When EU leaders gather to hash out a response to the energy crisis this week, they may well be asking which Emmanuel Macron is going to show up. Will it be the protectionist champion of French interests they know so well? Or will it be the swashbuckling reformer — hellbent on ripping up the sacred rulebook and liberalizing the French economy — as he is known at home?
Since sweeping into office in 2017, the French president has shown one side of his face in Paris, and another abroad. On the domestic front, he’s seen as pushing for deregulation and economic liberalism. Internationally, and particularly in Brussels, he’s perceived to be the foremost proponent of the European Union’s protectionist impulses.
His ability to sing from two hymn sheets has raised questions about what the president really believes.
“His political DNA is [economically] liberal,” said Chloé Morin, a French political analyst, reflecting the perception in Paris. “If you look at his writings at the beginning, he speaks about releasing energies, removing blockages that shouldn’t be there, and driving movement and creation.”
In Brussels, however, Macron stands accused of having blocked free-trade deals at every turn. His crusade for strategic autonomy — Europe’s ability to act independently on the global stage — has been seen as a veiled bid for more protectionism.
Six months into his second term, Macron seems to have finally picked a side. Constrained by political forces at home, and responding to crises like the COVID pandemic and the war in Ukraine, he’s been much more vocal about defending France’s — and Europe’s — interests and has toned down some of his reformist drive at home.
On the energy front, Macron is opposing the construction of the Midcat pipeline between France and Spain, lobbying instead for EU favoritism for renewables and nuclear — France’s main energy asset.
In an interview about the car industry this week, Macron called on Europe to “prepare a strong response and move very quickly” in response to what he describes as protectionism from the United States and China.
“The Americans buy American and have a very aggressive state subsidy strategy,” he said. The Chinese are closing their markets… I strongly defend a European preference on this topic and robust support for the car industry.”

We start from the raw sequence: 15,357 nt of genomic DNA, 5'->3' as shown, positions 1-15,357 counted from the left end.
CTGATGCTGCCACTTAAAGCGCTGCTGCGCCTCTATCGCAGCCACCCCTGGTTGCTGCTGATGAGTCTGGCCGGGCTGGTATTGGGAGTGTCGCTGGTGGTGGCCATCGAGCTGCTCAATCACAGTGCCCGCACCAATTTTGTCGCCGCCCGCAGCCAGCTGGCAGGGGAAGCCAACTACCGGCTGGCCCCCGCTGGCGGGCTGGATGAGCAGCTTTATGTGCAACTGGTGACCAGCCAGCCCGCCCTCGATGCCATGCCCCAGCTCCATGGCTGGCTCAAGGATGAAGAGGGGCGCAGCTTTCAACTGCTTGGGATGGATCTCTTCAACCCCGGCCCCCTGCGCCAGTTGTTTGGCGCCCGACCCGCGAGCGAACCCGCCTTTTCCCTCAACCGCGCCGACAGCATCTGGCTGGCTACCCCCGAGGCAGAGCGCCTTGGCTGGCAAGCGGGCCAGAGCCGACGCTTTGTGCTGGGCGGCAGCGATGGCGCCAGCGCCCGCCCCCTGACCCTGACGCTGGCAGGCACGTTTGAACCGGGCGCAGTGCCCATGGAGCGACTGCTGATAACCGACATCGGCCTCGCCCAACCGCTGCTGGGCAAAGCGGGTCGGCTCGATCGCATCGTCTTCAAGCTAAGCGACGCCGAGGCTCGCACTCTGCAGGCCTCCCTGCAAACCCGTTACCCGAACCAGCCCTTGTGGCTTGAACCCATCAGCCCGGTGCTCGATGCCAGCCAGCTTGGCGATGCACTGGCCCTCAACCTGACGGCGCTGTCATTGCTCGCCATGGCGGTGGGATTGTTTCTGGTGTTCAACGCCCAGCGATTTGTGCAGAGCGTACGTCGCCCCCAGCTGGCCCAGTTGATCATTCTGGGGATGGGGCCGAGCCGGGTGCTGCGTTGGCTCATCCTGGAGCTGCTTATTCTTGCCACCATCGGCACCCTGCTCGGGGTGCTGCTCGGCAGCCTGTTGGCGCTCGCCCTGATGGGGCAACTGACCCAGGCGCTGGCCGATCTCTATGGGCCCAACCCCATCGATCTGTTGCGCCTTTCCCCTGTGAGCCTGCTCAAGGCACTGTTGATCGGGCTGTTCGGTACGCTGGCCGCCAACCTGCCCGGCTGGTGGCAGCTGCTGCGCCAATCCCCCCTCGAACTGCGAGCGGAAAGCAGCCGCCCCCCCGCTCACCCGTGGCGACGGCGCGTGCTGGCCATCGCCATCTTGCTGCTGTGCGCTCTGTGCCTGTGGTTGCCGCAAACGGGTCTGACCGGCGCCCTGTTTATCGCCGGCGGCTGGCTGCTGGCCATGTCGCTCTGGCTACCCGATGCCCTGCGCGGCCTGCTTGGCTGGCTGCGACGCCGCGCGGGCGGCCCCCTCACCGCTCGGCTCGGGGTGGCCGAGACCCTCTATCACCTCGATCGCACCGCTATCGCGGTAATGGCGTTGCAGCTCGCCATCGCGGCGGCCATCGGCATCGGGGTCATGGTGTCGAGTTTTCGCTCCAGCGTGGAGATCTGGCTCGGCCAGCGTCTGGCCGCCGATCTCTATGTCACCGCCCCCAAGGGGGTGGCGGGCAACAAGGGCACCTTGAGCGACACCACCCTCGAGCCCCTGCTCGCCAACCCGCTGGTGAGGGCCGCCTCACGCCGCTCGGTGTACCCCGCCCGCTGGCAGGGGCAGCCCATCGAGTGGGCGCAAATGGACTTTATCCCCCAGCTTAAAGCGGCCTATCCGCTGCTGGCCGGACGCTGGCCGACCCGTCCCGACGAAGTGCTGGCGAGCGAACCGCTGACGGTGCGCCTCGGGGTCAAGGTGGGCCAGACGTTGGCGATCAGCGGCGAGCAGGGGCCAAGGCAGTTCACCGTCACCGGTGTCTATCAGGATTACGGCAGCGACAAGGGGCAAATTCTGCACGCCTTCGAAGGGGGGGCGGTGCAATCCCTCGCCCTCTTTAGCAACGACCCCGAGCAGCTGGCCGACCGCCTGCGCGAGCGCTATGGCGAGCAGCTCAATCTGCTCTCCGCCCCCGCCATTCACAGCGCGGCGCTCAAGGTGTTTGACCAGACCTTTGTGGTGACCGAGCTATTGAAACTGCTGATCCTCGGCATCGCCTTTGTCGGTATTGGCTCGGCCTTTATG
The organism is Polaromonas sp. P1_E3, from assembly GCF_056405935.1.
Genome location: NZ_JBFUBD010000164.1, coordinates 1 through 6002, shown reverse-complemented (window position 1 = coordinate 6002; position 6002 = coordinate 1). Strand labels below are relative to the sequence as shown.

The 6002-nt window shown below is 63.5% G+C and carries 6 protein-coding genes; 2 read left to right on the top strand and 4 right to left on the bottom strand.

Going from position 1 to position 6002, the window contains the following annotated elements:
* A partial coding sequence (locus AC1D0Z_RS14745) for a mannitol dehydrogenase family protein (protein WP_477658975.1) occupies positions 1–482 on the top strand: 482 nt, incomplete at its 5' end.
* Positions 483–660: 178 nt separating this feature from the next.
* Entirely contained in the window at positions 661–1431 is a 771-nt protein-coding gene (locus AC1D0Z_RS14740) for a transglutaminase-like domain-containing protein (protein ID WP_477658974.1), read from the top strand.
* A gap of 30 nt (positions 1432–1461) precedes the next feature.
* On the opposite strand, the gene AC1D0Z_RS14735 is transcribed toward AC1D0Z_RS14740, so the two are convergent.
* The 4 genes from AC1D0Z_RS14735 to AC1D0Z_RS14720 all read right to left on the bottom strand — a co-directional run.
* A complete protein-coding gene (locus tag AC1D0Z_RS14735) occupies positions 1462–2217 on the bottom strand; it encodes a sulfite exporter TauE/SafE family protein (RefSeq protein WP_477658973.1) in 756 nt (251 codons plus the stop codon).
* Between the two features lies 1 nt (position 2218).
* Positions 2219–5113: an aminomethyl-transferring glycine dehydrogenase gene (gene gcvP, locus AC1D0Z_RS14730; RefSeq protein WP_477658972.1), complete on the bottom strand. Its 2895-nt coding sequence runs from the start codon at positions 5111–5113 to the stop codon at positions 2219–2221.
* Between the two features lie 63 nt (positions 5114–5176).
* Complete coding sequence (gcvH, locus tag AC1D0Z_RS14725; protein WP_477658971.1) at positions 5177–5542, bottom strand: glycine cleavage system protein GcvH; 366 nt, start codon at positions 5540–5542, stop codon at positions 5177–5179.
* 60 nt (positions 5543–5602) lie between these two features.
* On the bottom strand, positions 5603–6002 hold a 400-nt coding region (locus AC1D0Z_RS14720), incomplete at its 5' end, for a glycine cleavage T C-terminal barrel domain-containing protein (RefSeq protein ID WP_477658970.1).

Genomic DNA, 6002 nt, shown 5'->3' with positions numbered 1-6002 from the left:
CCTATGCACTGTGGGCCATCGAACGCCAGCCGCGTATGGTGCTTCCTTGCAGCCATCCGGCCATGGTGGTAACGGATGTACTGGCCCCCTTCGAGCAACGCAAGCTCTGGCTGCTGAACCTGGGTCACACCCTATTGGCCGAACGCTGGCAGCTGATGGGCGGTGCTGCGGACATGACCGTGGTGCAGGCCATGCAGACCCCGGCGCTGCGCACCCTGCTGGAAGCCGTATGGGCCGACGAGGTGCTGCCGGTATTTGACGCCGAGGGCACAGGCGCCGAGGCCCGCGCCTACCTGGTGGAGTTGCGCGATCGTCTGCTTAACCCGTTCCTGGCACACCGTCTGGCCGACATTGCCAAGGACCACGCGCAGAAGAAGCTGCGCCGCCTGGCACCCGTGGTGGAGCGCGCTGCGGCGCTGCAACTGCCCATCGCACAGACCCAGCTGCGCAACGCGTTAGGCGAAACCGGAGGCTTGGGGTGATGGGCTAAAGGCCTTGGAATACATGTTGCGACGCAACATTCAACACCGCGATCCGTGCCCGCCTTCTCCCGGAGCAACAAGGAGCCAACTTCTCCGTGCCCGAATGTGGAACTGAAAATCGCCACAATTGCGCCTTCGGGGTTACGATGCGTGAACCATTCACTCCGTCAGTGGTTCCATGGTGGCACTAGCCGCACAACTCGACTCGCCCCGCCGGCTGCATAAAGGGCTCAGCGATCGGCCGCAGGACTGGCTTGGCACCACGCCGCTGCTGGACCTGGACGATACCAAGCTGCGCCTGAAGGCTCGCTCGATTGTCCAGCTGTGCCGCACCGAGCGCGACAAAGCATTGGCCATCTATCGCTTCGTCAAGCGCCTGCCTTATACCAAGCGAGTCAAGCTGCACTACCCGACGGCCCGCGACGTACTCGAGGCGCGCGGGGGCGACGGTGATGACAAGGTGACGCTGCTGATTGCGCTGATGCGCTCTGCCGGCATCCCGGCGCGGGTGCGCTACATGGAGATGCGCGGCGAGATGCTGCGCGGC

Macron started his political life as something of a free marketeer.
His earliest mark on French political life came in the shape of a bus. As economy minister under former president François Hollande, Macron fought to pass a bill opening up different areas of the economy to competition in 2015, including the sacred monopoly of France’s rail company the SNCF.
French trade unions launched a wave of protests against Macron’s plan to allow businesses to stay open on Sunday, to deregulate certain professions and to permit privately run regional bus lines. Macron battled hard to get the bill through parliament, trying to convince one MP at a time, before the government decided to force it through the National Assembly without a vote.
A few months later, fleets of so-called Macron buses started crisscrossing the country, offering cheap tickets to youths, students and poor workers who could not afford France’s state-of-the-art fast trains. It was Macron’s first showdown with France’s resistance to change, and it set the blueprint for the rest of his career.
“His first steps in politics were made on liberalizing the economy,” said Morin. “His [first] bill was meant to deregulate, open things up to competition, and he doesn’t shy away from his economic liberalism in a country where even the right is not liberal.”
After the presidential election, Macron pressed on the accelerator. “We had our timetable set out for the first 12 months, with our first five reforms. Our idea was to go full-steam before the summer [of 2018]. Though of course, it did take longer,” said a former adviser and early supporter of the French president.